Falls among the elderly are common and have many
causes (see
table 7.12
). The most common fractures, after
vertebral compression and hip fracture, are of the wrist, leg,
and pelvis. Aging-related increased risk of fracture usually
begins at about age ±
fty. Healing is slowed, so pain from a
broken bone may persist for months. To preserve skeletal
health, avoid falls, take calcium supplements, get enough
vitamin D, avoid carbonated beverages (phosphates deplete
bone), and get regular exercise.
Why is bone lost faster with aging than it is replaced?
Which bones most commonly fracture in the elderly?
the third decade of life, bone matrix is removed faster than it
is laid down. By age thirty-± ve, we start to lose bone mass.
Trabecular bone, due to its spongy, less compact nature,
shows the changes of aging ±
rst, as it thins, increasing in
porosity and weakening the overall structure. The verte-
brae consist mostly of trabecular bone. It is also found in the
upper part of the femur, whereas the shaft is more compact
bone. That trabecular bone weakens sooner than compact
bone destabilizes the femur, which is why it is a commonly
broken bone among the elderly.
Compact bone loss begins at around age forty and con-
tinues at about half the rate of loss of trabecular bone. As
remodeling continues throughout life, older osteons dis-
appear as new ones are built next to them. With age, the
osteons may coalesce, further weakening the overall struc-
tures as gaps form.
Bone loss is slow and steady in men, but in women, it is
clearly linked to changing hormone levels. In the ±
rst decade
following menopause, 15% to 20% of trabecular bone is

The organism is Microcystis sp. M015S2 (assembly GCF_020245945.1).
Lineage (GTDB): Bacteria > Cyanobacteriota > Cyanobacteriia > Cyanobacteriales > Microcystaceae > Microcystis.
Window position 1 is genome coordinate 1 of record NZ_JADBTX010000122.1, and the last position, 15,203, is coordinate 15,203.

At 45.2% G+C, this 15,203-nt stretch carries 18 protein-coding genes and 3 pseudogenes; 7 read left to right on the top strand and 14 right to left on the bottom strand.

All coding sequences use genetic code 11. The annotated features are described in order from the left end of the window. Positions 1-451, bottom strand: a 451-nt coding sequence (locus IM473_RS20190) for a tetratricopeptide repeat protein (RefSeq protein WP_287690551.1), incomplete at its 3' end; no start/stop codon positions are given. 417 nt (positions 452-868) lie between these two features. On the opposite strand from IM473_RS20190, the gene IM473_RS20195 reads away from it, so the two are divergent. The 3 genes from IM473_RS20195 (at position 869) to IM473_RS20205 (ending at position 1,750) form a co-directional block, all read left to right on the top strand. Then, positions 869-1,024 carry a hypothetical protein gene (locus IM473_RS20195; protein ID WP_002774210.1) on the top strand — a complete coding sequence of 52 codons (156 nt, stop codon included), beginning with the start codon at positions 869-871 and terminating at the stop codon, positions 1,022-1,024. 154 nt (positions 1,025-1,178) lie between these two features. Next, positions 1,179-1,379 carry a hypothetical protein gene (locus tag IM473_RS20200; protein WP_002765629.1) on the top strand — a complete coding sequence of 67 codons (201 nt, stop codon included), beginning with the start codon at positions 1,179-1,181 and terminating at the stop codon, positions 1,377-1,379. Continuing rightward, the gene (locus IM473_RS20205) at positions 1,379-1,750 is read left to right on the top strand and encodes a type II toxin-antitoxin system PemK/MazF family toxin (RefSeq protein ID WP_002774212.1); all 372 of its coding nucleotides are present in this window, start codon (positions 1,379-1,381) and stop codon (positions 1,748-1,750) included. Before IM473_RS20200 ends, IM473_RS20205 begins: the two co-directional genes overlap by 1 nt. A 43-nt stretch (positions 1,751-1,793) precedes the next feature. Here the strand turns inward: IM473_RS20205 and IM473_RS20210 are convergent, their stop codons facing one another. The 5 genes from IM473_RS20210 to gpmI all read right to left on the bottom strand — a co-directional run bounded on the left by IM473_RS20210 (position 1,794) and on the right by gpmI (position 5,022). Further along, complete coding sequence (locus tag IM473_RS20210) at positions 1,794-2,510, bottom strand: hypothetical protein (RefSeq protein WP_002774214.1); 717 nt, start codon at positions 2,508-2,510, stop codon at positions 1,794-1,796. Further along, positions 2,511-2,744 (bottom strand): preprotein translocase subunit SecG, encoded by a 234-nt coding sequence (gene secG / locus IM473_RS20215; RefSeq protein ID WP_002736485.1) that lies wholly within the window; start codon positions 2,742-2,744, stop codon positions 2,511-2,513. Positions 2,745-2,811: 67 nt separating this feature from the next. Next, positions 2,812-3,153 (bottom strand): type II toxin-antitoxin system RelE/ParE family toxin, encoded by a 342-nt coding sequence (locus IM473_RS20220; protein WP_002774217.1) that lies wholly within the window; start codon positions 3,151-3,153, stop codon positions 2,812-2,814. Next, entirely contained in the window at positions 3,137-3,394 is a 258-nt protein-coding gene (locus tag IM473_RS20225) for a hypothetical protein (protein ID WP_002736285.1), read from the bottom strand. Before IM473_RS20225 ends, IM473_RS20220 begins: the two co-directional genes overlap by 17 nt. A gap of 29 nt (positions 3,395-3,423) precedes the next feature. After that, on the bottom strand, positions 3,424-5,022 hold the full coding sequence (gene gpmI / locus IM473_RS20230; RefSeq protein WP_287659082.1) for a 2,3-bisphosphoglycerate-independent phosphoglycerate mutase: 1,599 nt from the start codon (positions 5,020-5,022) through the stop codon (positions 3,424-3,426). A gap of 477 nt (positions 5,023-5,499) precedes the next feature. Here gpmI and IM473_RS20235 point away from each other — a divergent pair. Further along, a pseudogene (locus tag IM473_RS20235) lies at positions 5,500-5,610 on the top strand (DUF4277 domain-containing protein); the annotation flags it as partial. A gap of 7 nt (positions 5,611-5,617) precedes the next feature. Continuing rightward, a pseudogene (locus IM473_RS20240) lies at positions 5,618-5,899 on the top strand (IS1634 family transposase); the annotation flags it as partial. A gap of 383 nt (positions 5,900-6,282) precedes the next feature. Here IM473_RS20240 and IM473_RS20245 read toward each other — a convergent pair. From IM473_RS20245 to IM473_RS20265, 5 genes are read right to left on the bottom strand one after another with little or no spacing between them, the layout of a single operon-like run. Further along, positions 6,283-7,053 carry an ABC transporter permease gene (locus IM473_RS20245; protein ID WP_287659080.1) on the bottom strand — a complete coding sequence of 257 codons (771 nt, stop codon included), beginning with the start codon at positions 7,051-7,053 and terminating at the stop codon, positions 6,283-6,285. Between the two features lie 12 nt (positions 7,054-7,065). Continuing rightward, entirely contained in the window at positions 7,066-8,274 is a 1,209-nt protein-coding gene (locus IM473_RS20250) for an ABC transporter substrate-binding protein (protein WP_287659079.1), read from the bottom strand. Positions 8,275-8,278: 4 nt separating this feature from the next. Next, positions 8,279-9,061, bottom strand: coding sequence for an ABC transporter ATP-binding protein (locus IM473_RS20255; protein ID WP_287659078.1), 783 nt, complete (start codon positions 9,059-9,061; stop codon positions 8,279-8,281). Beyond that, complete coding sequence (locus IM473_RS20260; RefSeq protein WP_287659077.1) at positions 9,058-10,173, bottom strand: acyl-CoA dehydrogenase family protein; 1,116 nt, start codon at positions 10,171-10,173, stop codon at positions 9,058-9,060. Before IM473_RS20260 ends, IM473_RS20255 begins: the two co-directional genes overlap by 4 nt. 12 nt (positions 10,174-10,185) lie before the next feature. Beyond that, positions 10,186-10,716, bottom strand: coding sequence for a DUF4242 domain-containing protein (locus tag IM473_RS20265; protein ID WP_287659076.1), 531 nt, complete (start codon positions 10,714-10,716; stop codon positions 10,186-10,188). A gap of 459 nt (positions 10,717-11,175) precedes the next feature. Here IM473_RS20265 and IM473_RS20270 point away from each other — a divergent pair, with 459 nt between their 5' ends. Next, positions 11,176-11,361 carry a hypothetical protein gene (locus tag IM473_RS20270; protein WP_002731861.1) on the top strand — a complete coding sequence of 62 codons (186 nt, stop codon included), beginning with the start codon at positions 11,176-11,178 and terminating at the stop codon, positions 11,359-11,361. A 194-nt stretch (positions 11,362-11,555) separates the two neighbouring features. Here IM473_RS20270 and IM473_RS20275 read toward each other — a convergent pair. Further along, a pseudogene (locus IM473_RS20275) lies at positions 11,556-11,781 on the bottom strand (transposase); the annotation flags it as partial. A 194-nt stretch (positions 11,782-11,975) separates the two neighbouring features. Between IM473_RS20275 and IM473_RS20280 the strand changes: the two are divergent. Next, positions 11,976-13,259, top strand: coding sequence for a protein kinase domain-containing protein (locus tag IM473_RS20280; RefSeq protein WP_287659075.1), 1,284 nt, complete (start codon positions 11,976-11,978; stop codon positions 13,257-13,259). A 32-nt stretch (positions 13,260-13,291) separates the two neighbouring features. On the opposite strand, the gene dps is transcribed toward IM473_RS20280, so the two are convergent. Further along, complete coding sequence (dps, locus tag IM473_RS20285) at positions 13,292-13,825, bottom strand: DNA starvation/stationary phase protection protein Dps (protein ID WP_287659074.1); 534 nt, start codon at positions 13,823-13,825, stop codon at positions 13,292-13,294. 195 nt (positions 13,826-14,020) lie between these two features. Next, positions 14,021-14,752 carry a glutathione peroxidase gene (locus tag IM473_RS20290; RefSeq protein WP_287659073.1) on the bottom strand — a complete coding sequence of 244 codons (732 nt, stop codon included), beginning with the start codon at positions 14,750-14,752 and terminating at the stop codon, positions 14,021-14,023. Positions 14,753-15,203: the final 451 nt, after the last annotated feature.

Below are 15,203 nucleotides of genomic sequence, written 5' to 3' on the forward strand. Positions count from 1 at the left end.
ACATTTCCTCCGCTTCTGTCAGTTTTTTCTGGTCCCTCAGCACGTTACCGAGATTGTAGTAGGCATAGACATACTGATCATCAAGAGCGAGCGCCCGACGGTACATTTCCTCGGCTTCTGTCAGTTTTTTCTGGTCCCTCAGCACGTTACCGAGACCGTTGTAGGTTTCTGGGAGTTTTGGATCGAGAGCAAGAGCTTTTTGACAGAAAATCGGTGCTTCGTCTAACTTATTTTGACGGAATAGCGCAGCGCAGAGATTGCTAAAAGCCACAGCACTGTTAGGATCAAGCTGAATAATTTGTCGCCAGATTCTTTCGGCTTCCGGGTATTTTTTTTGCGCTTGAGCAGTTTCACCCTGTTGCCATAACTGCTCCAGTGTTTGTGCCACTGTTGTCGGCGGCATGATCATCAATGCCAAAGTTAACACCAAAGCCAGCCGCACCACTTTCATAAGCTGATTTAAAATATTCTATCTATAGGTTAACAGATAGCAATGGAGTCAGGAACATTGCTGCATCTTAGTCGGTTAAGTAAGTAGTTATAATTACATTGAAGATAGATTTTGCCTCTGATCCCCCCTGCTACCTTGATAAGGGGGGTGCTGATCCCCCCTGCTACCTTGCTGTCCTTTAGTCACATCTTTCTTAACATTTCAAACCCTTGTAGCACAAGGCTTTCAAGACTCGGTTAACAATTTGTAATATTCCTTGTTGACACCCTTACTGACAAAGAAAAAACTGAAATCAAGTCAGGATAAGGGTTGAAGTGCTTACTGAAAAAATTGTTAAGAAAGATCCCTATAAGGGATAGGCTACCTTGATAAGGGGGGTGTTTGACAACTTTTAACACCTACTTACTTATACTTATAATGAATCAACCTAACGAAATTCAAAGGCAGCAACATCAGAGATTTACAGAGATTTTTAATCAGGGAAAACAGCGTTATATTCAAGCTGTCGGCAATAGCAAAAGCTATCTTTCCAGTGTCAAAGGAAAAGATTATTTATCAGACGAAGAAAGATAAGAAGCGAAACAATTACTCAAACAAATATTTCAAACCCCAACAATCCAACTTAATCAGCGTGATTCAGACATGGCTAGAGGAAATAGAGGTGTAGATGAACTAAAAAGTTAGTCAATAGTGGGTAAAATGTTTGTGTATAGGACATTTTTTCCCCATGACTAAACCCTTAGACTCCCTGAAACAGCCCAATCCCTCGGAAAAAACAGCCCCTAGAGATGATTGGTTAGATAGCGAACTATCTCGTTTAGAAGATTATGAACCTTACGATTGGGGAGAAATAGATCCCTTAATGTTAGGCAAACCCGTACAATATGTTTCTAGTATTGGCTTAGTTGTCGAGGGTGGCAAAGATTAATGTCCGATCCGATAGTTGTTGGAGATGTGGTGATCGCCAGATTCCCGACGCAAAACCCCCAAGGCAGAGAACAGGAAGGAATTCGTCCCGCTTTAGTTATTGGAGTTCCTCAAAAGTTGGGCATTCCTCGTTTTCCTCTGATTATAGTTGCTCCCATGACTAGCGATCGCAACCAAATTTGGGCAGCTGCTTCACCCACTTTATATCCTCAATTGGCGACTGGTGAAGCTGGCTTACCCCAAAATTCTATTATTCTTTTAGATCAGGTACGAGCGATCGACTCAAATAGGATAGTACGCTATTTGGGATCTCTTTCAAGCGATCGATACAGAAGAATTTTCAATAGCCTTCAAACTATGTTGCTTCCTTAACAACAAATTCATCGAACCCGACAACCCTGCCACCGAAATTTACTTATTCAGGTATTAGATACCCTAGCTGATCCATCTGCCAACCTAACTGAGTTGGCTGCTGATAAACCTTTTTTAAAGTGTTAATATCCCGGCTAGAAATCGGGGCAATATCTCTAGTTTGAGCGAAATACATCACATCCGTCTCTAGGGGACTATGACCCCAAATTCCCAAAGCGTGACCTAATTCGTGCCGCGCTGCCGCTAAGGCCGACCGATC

lost, two to three times the rate of loss in men and premeno-
pausal women. During the same time, compact bone loss is
10% to 15%, three to four times the rate of loss in men and
premenopausal women. By about age seventy, both sexes
are losing bone at about the same rate. By very old age, a
woman may have only half the trabecular and compact bone
mass as she did in her twenties, whereas a very elderly man
may have one-third less bone mass.
Possible Reasons for Falls
Among the Elderly
Overall frailty
Decreased muscle strength
Decreased coordination
Side eF
ects of medication
Slowed reaction time due to stiF
ening joints
Poor vision and/or hearing
Disease (cancer, infection, arthritis)
3. Microscopic structure
a. Compact bone contains osteons cemented together.
b. Central canals contain blood vessels that nourish
the cells of osteons.
c. Perforating canals connect central canals
transversely and communicate with the bone’s
surface and the medullary cavity.
d. Diffusion from the surface of thin bony plates
nourishes cells of spongy bones.
(PAGE 197)
1. Intramembranous bones
a. Certain fl
at bones of the skull are
intramembranous bones.
b. They develop from layers of connective tissues.
c. Osteoblasts within the membranous layers form
bone tissue.
d. Osteoblasts surrounded by extracellular matrix are
called osteocytes.
e. Relatively unspecialized connective tissue gives
rise to the periosteum.
Individual bones are the organs of the skeletal system. A
bone contains active tissues. Bones support and protect
soft tissues, provide attachment for muscles, house blood-
producing cells, and store inorganic salts.
Bone structure refl
ects its function.
1. Bone classi±
Bones are grouped according to their shapes—long,
short, fl
at, irregular, or round (sesamoid).
2. Parts of a long bone
a. Epiphyses at each end are covered with articular
cartilage and articulate with other bones.
b. The shaft of a bone is called the diaphysis.
c. Except for the articular cartilage, a bone is covered
by a periosteum.
d. Compact bone has a continuous extracellular
matrix with no gaps.
e. Spongy bone has irregular interconnecting spaces
between bony plates.
f. Both compact and spongy bone are strong and
resist bending.
g. The diaphysis contains a medullary cavity ±
with marrow.
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